One of the most important phrases you memorise (memorize) in a foreign language is, "Where is the restroom?" British English is no exception, but instead of restroom or bathroom, it's the toilet [cringe], loo, water closet, WC, lavatory, gents, ladies... To clarify, the toilet (British English) is the room that houses the toilet (American English). I personally defaulted to "loo".
In the loo loo skip to my loo:
1. There are typically two flush options: One for numero uno (to reduce amount of water flushed) and another for the other. 💩
2. Near floor-to-ceiling cubicles (stalls): Talk about privacy (pri-vuh-see).
3. Motion-sensor lighting: Energy-saving mechanism that may require some interpretive dancing.
Jokes aside, I'm so thankful for indoor plumbing. But when that's not an option, nature has her own remedies: Meet the Tiger Toilet, replete with poop-eating worms. Yes, worms that compost human waste. Eisenia fetida live off poop, remove most of the pathogens, and leave behind water, carbon dioxide and some leftover "wormy compost" that make for good fertilizer. Tiger Toilets are also less odorous than traditional pit latrines, low maintenance (for the most part, worms just do their thing for years, in the ground and out of sight from users) and don't breed mosquitoes. Now we're talking!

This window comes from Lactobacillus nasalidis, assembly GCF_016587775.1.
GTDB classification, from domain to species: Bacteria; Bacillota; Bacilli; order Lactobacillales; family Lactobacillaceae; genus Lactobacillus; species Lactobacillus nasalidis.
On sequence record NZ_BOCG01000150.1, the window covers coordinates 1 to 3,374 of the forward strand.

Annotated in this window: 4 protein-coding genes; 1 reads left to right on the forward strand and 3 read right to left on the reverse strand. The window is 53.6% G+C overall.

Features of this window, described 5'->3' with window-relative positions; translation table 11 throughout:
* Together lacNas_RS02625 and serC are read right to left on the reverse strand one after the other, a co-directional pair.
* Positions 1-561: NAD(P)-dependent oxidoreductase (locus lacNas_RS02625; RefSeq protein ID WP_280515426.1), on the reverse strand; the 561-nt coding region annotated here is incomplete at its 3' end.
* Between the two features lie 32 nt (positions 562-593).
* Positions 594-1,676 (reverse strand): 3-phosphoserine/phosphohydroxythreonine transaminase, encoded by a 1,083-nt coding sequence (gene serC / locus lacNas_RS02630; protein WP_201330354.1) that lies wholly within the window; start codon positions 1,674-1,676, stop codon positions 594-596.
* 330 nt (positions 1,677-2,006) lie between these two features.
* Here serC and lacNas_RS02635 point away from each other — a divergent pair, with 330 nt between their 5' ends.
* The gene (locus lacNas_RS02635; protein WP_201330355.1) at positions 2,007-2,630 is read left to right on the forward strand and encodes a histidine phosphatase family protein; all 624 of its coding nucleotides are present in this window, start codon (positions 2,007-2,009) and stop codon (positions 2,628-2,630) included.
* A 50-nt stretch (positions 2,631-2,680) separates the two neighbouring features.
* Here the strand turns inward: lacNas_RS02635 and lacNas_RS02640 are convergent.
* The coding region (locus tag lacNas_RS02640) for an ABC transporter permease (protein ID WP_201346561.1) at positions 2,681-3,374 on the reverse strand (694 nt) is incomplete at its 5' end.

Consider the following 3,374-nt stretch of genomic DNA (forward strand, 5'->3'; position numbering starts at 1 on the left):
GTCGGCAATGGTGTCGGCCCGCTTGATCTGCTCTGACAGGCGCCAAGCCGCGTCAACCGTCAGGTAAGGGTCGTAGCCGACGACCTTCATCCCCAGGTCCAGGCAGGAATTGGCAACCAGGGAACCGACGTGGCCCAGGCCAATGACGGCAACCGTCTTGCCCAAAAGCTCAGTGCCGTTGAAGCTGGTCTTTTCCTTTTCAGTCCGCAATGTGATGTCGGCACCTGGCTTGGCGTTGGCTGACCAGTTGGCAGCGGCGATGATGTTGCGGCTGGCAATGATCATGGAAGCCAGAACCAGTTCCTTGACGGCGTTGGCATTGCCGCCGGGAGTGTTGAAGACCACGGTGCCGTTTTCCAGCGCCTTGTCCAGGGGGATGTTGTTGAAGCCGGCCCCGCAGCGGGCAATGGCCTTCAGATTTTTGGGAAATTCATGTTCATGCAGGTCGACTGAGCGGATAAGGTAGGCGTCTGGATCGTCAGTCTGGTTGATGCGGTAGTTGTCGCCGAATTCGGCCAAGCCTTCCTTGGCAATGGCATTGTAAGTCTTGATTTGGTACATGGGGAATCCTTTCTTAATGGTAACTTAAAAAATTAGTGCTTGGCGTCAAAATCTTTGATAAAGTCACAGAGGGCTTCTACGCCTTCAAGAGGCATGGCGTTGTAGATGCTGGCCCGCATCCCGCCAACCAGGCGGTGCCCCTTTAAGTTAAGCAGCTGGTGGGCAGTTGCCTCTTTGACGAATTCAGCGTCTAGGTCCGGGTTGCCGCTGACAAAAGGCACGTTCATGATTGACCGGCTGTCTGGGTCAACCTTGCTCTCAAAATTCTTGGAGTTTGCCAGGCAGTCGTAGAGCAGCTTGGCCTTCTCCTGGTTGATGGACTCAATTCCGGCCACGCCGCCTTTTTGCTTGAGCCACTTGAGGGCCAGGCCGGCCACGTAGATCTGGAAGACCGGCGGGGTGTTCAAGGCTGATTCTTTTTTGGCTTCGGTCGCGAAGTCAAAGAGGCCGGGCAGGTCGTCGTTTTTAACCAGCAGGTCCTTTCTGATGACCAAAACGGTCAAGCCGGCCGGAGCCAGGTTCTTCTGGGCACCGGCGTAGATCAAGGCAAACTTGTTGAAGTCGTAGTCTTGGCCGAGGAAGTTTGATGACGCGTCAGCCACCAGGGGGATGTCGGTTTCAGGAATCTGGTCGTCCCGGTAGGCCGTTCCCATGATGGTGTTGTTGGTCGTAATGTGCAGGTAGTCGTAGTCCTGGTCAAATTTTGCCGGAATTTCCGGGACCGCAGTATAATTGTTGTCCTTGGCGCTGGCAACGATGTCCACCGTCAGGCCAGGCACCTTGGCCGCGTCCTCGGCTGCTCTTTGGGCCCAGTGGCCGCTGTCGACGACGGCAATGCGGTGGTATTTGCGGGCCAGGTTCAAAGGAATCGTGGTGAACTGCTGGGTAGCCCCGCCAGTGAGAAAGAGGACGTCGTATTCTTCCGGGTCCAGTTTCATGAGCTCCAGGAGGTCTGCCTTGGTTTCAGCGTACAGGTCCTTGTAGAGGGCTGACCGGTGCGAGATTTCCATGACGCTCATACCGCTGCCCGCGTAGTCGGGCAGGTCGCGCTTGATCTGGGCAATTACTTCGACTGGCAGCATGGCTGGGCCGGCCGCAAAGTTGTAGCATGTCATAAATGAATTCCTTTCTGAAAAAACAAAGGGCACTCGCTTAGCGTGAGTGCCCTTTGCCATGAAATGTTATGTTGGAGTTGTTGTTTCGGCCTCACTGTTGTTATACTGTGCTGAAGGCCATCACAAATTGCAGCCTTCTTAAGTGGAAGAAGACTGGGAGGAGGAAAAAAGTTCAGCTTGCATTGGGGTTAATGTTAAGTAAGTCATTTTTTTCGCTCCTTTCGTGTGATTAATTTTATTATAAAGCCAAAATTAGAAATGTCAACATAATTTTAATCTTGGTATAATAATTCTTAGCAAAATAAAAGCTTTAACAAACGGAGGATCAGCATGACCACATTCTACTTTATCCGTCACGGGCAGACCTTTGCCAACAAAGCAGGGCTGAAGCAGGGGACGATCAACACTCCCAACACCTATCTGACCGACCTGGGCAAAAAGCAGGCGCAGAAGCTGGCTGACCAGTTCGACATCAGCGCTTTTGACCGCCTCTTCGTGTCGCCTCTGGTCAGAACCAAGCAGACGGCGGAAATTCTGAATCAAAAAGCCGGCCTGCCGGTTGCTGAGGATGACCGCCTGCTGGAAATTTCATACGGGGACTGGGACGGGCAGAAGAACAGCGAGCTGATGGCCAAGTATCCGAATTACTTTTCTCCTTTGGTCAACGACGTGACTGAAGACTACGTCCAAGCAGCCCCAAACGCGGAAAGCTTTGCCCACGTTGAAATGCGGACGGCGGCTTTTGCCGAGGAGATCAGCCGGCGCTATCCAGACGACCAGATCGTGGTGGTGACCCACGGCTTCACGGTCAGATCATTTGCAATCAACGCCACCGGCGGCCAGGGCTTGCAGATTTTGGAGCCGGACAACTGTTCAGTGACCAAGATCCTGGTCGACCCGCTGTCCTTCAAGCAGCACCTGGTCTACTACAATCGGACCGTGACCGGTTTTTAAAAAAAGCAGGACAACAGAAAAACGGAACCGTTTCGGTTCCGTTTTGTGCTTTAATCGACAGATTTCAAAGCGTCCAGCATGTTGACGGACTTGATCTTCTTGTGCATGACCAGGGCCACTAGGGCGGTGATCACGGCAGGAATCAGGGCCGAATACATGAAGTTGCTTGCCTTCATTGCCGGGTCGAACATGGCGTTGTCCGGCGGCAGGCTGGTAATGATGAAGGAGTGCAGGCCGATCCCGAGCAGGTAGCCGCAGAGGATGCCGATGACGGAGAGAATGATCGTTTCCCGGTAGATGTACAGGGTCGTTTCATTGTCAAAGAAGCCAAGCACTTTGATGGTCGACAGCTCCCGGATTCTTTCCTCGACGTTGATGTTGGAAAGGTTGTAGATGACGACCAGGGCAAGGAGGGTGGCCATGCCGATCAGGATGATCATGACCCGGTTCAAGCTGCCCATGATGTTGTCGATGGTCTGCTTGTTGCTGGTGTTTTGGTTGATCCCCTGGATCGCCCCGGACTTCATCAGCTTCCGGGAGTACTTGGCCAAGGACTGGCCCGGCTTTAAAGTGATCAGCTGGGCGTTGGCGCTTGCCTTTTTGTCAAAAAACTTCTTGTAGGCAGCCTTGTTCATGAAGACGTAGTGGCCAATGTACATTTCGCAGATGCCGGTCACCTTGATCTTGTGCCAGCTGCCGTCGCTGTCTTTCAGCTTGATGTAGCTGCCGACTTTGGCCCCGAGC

Jokes front and center: Here's a glimpse into the provider of the regular poo-haha that was enjoyed among classmates. The year was defined by hearty laughter that left several of us regularly in tears; my classmates were the looniest bunch of hydroverts, ever, and I feel so lucky to have had them for that year of intense learning.
Notes from a very thoughtful American classmate regarding the itinerary of a study tour.
N.B. the reassuring bullet point about potty breaks.